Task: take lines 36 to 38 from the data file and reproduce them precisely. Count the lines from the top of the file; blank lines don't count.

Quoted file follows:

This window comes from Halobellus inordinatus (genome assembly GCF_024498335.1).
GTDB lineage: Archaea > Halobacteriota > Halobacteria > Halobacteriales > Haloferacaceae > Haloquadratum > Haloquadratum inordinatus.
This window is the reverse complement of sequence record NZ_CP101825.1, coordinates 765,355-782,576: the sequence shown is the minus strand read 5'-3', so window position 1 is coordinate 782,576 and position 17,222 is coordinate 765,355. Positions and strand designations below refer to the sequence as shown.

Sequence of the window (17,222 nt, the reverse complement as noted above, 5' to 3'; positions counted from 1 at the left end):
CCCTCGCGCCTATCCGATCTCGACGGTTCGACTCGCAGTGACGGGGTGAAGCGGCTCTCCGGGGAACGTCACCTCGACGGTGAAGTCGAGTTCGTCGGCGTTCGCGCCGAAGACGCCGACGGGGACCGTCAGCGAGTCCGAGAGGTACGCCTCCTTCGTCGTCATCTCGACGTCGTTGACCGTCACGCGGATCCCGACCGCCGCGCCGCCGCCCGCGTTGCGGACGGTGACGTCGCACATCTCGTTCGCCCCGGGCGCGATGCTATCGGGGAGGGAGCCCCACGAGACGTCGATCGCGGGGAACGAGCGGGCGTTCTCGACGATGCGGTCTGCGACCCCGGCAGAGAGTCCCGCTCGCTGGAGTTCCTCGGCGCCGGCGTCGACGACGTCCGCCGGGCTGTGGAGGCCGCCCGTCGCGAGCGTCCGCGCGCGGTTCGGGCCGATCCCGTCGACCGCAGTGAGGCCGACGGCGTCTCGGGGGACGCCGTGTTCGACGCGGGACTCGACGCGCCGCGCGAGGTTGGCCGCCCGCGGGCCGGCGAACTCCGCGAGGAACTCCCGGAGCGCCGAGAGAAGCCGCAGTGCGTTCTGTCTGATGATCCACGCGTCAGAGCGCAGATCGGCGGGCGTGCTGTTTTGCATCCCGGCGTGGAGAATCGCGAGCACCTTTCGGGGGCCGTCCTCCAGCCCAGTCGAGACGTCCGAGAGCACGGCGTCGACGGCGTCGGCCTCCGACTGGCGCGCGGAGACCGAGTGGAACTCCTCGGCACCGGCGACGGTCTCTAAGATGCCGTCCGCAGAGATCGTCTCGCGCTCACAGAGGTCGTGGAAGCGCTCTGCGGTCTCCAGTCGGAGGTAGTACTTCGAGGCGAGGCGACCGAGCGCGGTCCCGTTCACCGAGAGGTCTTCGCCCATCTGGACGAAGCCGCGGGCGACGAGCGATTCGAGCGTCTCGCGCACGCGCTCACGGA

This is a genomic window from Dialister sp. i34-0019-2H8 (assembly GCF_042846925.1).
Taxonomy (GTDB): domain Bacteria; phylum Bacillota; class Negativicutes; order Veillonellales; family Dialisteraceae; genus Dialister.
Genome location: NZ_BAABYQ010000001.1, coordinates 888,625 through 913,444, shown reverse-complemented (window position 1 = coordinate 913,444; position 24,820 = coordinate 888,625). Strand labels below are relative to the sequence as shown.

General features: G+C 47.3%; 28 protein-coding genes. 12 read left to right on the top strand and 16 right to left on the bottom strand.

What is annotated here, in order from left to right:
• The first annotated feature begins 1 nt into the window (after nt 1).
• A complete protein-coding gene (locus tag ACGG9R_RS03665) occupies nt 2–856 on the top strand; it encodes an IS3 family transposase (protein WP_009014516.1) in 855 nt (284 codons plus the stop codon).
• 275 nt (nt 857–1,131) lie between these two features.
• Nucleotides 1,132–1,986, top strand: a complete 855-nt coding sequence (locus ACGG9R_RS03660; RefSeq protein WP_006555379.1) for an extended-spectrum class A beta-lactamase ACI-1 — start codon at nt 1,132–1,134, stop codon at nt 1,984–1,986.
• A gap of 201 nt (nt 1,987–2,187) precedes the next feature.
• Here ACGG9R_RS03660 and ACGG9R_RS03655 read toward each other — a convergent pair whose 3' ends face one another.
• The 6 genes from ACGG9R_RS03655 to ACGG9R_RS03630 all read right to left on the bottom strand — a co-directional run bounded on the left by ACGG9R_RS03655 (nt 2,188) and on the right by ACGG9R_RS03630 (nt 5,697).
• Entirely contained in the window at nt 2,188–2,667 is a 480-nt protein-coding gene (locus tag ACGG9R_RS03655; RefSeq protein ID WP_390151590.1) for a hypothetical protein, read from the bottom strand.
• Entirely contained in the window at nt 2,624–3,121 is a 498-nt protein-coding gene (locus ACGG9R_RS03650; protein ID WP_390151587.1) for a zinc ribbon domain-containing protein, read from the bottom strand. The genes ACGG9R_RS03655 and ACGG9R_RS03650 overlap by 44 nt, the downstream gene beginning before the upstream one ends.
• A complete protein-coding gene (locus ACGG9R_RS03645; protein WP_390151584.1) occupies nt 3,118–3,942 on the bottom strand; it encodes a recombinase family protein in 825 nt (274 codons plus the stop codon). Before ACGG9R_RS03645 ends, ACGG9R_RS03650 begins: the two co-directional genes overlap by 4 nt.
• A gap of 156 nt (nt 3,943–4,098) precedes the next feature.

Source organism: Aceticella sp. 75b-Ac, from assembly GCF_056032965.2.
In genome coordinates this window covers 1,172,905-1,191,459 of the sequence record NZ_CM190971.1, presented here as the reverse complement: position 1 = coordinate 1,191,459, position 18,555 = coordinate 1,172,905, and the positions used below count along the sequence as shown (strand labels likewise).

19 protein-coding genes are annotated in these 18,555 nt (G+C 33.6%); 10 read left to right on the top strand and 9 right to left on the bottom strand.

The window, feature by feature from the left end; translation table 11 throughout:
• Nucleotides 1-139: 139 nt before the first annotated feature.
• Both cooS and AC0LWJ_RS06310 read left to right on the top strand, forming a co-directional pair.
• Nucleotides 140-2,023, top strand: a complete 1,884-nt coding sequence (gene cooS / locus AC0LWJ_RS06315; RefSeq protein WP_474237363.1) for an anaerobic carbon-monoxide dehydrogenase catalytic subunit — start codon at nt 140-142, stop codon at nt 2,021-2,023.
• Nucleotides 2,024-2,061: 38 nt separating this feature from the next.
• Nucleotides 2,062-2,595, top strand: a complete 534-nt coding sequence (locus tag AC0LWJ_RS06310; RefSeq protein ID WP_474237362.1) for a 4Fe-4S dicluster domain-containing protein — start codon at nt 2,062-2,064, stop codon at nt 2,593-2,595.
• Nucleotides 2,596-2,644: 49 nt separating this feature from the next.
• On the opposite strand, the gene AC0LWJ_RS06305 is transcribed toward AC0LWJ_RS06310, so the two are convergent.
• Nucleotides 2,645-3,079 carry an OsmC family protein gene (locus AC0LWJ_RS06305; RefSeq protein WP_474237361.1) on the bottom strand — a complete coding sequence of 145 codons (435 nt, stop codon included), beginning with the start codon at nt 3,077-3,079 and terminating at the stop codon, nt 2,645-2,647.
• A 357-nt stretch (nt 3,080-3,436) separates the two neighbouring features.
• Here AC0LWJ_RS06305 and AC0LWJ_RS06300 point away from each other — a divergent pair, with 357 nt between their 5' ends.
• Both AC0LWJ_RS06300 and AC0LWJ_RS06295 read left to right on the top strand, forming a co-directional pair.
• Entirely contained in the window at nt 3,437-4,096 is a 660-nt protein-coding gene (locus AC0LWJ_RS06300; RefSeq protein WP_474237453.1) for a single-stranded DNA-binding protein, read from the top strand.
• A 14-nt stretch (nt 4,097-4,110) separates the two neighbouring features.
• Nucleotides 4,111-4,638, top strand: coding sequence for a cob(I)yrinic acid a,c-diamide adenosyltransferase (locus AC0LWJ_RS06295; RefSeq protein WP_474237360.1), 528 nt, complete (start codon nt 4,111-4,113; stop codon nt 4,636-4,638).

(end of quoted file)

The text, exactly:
• Both AC0LWJ_RS06300 and AC0LWJ_RS06295 read left to right on the top strand, forming a co-directional pair.
• Entirely contained in the window at nt 3,437-4,096 is a 660-nt protein-coding gene (locus AC0LWJ_RS06300; RefSeq protein WP_474237453.1) for a single-stranded DNA-binding protein, read from the top strand.
• A 14-nt stretch (nt 4,097-4,110) separates the two neighbouring features.